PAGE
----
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Nat Commun. 2015 Mar 20;6:6479. doi: 10.1038/ncomms7479.

Dietary methionine can sustain cytosolic redox homeostasis in the mouse liver.

Author information

1
1] Department of Microbiology and Immunology, Montana State University, Cooley Hall, PO Box 173520, Bozeman, Montana 59717, USA [2] Division of Biochemistry, Medical Biochemistry and Biophysics, Karolinska Institutet, SE-171 77 Stockholm, Sweden.
2
Department of Microbiology and Immunology, Montana State University, Cooley Hall, PO Box 173520, Bozeman, Montana 59717, USA.
3
Division of Biochemistry, Medical Biochemistry and Biophysics, Karolinska Institutet, SE-171 77 Stockholm, Sweden.

Abstract

Across phyla, reduced nicotinamide adenine dinucleotide phosphate (NADPH) transfers intracellular reducing power to thioredoxin reductase-1 (TrxR1) and glutathione reductase (GR), thereby supporting fundamental housekeeping and antioxidant pathways. Here we show that a third, NADPH-independent pathway can bypass the need for TrxR1 and GR in mammalian liver. Most mice genetically engineered to lack both TrxR1 and GR in all hepatocytes ('TR/GR-null livers') remain long-term viable. TR/GR-null livers cannot reduce oxidized glutathione disulfide using NADPH but still require continuous glutathione synthesis. Inhibition of cystathionine γ-lyase causes rapid necrosis of TR/GR-null livers, indicating that methionine-fueled trans-sulfuration supplies the necessary cysteine precursor for glutathione synthesis via an NADPH-independent pathway. We further show that dietary methionine provides the cytosolic disulfide-reducing power and all sulfur amino acids in TR/GR-null livers. Although NADPH is generally considered an essential reducing currency, these results indicate that hepatocytes can adequately sustain cytosolic redox homeostasis pathways using either NADPH or methionine.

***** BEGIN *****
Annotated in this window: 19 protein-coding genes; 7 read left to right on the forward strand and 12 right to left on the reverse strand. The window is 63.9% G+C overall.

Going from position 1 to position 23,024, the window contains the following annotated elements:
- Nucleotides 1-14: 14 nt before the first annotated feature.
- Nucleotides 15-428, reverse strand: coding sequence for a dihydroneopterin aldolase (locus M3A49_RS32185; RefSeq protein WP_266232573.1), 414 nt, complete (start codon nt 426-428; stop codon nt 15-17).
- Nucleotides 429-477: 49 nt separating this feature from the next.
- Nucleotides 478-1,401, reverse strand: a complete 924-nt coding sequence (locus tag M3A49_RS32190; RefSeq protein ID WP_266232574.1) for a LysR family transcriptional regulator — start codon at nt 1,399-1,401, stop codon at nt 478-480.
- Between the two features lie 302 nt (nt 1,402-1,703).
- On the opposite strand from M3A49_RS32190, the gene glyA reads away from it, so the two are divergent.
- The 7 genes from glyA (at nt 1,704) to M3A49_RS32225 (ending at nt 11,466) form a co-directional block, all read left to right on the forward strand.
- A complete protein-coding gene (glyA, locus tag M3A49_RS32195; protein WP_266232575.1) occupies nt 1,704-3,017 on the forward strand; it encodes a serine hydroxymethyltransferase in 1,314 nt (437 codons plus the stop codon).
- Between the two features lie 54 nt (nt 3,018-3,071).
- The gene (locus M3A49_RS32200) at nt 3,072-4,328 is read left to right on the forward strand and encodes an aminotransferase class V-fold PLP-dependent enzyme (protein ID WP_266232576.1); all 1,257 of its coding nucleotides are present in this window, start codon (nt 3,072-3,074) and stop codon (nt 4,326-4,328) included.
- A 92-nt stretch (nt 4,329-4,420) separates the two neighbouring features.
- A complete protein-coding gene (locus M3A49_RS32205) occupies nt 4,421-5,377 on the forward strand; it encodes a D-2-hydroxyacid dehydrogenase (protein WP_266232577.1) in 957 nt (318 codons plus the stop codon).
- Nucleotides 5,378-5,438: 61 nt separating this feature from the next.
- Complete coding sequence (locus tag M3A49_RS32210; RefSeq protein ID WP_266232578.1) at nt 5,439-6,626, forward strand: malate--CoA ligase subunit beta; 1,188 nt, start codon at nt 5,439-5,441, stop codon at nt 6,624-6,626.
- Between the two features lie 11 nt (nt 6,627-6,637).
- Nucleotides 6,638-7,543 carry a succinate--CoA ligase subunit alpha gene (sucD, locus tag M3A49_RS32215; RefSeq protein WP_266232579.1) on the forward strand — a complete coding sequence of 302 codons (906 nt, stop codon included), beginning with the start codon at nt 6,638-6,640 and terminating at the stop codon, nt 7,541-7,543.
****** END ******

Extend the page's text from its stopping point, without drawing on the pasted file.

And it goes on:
PMID:
25790857
PMCID:
PMC4369796
DOI:
10.1038/ncomms7479
[Indexed for MEDLINE]
Free PMC Article

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